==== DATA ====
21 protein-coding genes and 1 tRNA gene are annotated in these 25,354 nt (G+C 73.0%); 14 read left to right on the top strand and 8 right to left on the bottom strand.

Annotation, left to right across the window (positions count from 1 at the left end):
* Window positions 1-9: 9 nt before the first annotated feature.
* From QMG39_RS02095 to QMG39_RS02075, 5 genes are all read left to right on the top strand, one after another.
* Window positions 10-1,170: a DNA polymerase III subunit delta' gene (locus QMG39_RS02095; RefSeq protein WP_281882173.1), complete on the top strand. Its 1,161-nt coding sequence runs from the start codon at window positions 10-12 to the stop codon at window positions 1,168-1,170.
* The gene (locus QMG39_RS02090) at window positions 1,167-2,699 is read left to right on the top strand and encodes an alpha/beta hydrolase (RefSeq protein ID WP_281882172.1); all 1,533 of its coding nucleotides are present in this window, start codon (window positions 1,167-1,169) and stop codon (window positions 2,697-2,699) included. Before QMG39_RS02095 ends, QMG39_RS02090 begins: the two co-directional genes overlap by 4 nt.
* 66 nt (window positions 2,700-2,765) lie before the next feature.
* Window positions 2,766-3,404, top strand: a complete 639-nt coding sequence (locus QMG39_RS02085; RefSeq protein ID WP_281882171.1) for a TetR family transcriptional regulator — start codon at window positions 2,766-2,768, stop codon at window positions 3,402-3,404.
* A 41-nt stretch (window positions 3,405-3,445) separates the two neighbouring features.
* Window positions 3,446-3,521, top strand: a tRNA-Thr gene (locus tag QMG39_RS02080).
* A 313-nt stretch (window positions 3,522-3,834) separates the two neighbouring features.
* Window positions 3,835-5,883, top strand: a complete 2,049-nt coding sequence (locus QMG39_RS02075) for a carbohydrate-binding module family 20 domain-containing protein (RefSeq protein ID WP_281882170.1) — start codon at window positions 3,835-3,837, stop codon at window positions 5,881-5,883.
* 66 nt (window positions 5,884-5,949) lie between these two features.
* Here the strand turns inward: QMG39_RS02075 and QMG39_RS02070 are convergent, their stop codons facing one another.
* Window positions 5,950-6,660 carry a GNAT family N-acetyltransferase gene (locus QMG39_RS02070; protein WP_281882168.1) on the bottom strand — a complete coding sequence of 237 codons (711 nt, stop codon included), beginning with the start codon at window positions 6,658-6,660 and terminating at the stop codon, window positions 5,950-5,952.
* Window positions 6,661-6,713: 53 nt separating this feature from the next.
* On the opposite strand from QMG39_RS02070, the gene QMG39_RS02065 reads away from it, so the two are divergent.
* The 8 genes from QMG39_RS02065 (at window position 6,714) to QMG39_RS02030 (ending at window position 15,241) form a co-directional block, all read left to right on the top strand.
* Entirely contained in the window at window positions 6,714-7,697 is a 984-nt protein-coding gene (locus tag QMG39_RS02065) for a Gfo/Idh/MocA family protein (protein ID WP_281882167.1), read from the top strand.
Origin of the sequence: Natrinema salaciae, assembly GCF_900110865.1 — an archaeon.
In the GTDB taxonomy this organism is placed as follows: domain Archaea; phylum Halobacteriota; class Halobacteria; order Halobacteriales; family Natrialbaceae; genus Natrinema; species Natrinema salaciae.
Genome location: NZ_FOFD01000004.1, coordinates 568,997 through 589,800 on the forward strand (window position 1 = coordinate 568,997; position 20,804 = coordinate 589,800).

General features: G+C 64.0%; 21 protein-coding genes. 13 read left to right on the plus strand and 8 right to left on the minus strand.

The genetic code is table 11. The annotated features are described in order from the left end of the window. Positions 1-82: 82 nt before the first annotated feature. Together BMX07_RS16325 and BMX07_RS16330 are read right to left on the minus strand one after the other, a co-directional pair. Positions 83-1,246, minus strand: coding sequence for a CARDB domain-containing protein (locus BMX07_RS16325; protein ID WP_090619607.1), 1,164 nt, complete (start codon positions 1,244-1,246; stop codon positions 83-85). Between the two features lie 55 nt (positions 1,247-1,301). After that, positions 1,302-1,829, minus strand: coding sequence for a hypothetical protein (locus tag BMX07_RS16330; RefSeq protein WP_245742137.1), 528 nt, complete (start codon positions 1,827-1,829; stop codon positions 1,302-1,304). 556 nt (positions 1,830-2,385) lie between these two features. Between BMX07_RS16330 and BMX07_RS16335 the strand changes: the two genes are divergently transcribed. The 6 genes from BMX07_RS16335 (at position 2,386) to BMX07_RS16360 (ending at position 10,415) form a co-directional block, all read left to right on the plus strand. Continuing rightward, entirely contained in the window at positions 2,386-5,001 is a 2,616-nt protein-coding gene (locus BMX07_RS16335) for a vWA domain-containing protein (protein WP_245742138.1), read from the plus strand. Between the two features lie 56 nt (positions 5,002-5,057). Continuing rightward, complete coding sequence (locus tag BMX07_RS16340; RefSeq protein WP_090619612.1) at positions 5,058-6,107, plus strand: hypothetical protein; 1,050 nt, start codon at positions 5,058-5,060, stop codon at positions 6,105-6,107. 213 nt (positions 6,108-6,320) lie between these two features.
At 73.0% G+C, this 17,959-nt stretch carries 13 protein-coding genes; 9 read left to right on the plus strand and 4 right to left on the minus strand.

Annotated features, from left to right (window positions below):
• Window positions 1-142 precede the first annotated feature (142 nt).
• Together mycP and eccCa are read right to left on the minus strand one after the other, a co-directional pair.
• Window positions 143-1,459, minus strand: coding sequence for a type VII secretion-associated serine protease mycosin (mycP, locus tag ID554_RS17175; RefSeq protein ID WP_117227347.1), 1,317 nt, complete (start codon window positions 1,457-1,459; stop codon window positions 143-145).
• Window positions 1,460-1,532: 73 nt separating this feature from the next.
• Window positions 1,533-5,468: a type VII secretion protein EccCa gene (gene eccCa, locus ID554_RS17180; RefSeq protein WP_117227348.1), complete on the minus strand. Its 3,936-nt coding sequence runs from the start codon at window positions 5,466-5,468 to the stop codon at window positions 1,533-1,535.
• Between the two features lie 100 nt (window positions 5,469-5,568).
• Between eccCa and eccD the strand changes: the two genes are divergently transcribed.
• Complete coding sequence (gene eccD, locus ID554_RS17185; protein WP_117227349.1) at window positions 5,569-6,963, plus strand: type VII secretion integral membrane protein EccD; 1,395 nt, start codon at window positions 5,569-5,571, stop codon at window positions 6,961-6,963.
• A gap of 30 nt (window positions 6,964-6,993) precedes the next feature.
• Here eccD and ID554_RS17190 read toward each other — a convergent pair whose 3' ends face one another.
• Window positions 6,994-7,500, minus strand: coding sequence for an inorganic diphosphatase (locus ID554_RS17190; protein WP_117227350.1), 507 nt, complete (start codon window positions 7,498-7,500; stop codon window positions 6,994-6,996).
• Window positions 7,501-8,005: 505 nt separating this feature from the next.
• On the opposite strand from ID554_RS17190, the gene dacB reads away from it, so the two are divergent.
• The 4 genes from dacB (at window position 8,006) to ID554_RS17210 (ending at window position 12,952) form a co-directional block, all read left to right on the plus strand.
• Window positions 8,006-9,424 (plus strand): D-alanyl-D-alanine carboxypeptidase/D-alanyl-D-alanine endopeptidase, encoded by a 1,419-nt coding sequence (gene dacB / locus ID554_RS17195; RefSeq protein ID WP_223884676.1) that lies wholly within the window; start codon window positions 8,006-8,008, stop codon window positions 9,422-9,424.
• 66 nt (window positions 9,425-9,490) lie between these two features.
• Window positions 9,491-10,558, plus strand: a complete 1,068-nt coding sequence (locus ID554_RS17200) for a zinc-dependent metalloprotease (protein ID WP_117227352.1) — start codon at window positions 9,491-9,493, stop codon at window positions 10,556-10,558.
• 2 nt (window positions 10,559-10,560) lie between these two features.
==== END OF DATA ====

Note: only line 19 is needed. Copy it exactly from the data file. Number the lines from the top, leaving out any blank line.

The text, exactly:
* Entirely contained in the window at window positions 6,714-7,697 is a 984-nt protein-coding gene (locus tag QMG39_RS02065) for a Gfo/Idh/MocA family protein (protein ID WP_281882167.1), read from the top strand.